In college, I studied community development, so I came into this internship with some expectations of what I would learn and do. In many ways, working with *cino exceeded and reconstructed those expectations. Prior to this past summer, I would have said that I desired a lifestyle without rhythm and regularity. I liked switching things up and not falling into the same weekly routine. But I have grown to miss Monday night gatherings at the Riv, Tuesday “Garden of Your Mind” meetings, Wednesday communal work and pizza nights, etc. I realized during my *cino internship that rhythm is a sacred part of community. Gathering together regularly and sharing time (and food!) together is essential for building relationships and connections, especially when spending time in public spaces. These predictable gathering times were refreshing and restful times of my week.

When I studied community development in school, I dreamed of an exciting life as a “community developer” (or however that work would manifest). I thought the day-to-day life would be filled with inspiring actions, important decisions, and influential conversations. I learned this summer that those things do happen, but much more sporadically than imagined. The day-to-day role is filled with smaller moments of connection, commitment, and creativity. The details matter much more than I realized. Somewhere between planning kids’ crafts, cleaning the soon-to-be wood shop, and sewing countless feet of bunting, I discovered that there’s a sacredness in the details. After all, it’s the details that make the larger picture come together.

The connections I made during the ten weeks in Three Rivers were richer than connections I halfheartedly formed over double that amount of time. I felt more present working with *cino, where my priority was to invest in the community. This reflection was somewhat difficult to write, because I don’t feel like my time in Three Rivers is over. There is more to learn working with *cino, and I am still processing the impact of this summer internship. I am filled with gratitude for my experience in Three Rivers and still feel connected to the rich community there. I have a feeling this won’t be the end.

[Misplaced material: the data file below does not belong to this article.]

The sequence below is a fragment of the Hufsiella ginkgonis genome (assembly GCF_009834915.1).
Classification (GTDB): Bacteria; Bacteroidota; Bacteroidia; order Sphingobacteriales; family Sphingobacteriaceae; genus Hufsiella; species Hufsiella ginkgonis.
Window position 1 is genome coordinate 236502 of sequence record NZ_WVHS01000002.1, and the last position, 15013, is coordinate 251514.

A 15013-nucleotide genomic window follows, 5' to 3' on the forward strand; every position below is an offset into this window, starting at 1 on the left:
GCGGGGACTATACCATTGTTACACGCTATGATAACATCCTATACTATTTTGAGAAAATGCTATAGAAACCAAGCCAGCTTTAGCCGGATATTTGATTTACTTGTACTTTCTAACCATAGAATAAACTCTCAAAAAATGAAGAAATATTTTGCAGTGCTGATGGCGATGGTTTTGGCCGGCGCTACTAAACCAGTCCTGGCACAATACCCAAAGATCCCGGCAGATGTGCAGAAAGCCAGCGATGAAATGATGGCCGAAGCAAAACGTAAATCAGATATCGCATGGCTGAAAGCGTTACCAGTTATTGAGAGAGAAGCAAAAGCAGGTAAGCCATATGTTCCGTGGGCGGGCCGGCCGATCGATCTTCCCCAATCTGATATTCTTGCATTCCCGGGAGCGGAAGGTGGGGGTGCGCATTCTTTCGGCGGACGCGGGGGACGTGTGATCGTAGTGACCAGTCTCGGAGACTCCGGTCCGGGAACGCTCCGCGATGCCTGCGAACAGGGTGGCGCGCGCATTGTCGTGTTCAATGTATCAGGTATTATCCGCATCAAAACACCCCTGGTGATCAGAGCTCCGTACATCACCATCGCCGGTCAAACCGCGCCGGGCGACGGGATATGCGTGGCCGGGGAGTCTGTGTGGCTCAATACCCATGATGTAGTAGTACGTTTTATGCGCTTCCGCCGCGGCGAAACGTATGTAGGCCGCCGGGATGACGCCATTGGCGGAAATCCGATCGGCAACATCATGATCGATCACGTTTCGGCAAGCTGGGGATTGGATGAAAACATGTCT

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Organization, People, Rectory Stories

Welcome to our 2016 summer interns!

After a full weekend of orientation, an al fresco potluck, and an outdoor workday, we’re excited to welcome six new summer interns to Three Rivers! Each of them comes from different places around Michigan and the country and brings enthusiasm, a fresh perspective, and an array of skills to our group.

Our Community Engagement team is headed up by Lauren Anderson and Chelsea Smith. Lauren has visited Three Rivers a handful of times through Calvin College (including the most recent spring break trip), and is eager to stay longer this time. Our word-of-mouth network is growing, as evidenced by Chelsea, who got in touch through a good friend of *culture is not optional. They will be coordinating events such as Community Fun Night, summer lunches at the Huss Project, Friday night potlucks, and Storytelling Nights.

Tess De Jong and Aubrey Laubenthal will work together on communications and event promotion through social media and website posts, as well as business support for World Fare, a fair trade store and sister organization to *cino. Tess will soon be the sister-in-law of Joel, a former intern. Aubrey was introduced to *cino during a class that *cino’s Director, Rob Vander Giessen-Reitsma, taught at Calvin College and is looking forward to learning more.

Much of our work has at least something to do with food (which is the way we like it), and Jordan Moore and Lauren Otto are working together as our agriculture interns. They’ll be the point people for Project Farm (at the Huss Project as well as a new location!), Community Gardening Nights, and the Huss Project table at the Three Rivers Farmers Market. Lauren, who got connected through her father, traveled the farthest to be here—all the way from Oregon! Jordan, a recent graduate of Spring Arbor University, heard about happenings in Three Rivers from a former intern.

And finally, we’re happy to welcome back a married couple who first met at their internship two summers ago! Alexandra (who invited Jordan to check out *cino) and Nate Harper-Brees recently exchanged vows, and they will be spending five weeks in Three Rivers before heading out to Kazakhstan, where Nate will teach at an international school. We’re glad for their leadership at the Rectory, where they’ll share the intentional community household with the six interns.